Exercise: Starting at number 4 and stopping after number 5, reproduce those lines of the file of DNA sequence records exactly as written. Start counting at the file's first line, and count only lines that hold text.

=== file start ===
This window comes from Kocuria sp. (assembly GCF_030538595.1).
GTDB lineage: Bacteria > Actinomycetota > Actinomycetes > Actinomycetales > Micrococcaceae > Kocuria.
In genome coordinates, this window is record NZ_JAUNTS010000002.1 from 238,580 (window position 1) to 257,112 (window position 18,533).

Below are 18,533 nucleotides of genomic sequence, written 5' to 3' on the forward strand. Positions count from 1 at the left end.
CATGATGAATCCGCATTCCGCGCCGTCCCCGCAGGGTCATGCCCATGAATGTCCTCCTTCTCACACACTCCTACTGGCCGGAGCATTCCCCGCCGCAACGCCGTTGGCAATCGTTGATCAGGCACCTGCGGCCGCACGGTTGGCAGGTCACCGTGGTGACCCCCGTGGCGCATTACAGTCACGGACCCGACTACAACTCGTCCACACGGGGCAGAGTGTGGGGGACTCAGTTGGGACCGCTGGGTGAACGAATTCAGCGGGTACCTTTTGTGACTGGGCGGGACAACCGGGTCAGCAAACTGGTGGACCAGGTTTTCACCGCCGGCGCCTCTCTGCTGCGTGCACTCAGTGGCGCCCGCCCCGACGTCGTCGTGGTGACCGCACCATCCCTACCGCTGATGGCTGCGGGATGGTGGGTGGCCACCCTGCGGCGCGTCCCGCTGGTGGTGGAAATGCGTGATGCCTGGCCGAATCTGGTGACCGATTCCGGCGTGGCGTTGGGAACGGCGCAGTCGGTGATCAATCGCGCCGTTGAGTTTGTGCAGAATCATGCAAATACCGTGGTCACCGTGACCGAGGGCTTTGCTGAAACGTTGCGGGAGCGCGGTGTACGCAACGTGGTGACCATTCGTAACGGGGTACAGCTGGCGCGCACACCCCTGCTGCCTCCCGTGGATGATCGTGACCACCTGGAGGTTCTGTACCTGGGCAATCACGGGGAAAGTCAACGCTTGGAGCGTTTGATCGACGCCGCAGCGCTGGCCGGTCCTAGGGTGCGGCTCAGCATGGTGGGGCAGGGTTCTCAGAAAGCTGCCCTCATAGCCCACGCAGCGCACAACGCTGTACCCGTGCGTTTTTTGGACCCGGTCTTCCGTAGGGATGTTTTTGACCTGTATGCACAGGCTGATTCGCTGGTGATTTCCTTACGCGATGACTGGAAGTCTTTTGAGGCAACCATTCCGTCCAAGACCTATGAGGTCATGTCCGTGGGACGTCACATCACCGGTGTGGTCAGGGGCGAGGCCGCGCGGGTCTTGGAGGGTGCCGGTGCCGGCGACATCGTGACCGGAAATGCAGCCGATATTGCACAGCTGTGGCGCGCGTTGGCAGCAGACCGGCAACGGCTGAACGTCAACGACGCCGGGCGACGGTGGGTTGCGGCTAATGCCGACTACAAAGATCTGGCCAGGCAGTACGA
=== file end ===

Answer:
Below are 18,533 nucleotides of genomic sequence, written 5' to 3' on the forward strand. Positions count from 1 at the left end.
CATGATGAATCCGCATTCCGCGCCGTCCCCGCAGGGTCATGCCCATGAATGTCCTCCTTCTCACACACTCCTACTGGCCGGAGCATTCCCCGCCGCAACGCCGTTGGCAATCGTTGATCAGGCACCTGCGGCCGCACGGTTGGCAGGTCACCGTGGTGACCCCCGTGGCGCATTACAGTCACGGACCCGACTACAACTCGTCCACACGGGGCAGAGTGTGGGGGACTCAGTTGGGACCGCTGGGTGAACGAATTCAGCGGGTACCTTTTGTGACTGGGCGGGACAACCGGGTCAGCAAACTGGTGGACCAGGTTTTCACCGCCGGCGCCTCTCTGCTGCGTGCACTCAGTGGCGCCCGCCCCGACGTCGTCGTGGTGACCGCACCATCCCTACCGCTGATGGCTGCGGGATGGTGGGTGGCCACCCTGCGGCGCGTCCCGCTGGTGGTGGAAATGCGTGATGCCTGGCCGAATCTGGTGACCGATTCCGGCGTGGCGTTGGGAACGGCGCAGTCGGTGATCAATCGCGCCGTTGAGTTTGTGCAGAATCATGCAAATACCGTGGTCACCGTGACCGAGGGCTTTGCTGAAACGTTGCGGGAGCGCGGTGTACGCAACGTGGTGACCATTCGTAACGGGGTACAGCTGGCGCGCACACCCCTGCTGCCTCCCGTGGATGATCGTGACCACCTGGAGGTTCTGTACCTGGGCAATCACGGGGAAAGTCAACGCTTGGAGCGTTTGATCGACGCCGCAGCGCTGGCCGGTCCTAGGGTGCGGCTCAGCATGGTGGGGCAGGGTTCTCAGAAAGCTGCCCTCATAGCCCACGCAGCGCACAACGCTGTACCCGTGCGTTTTTTGGACCCGGTCTTCCGTAGGGATGTTTTTGACCTGTATGCACAGGCTGATTCGCTGGTGATTTCCTTACGCGATGACTGGAAGTCTTTTGAGGCAACCATTCCGTCCAAGACCTATGAGGTCATGTCCGTGGGACGTCACATCACCGGTGTGGTCAGGGGCGAGGCCGCGCGGGTCTTGGAGGGTGCCGGTGCCGGCGACATCGTGACCGGAAATGCAGCCGATATTGCACAGCTGTGGCGCGCGTTGGCAGCAGACCGGCAACGGCTGAACGTCAACGACGCCGGGCGACGGTGGGTTGCGGCTAATGCCGACTACAAAGATCTGGCCAGGCAGTACGA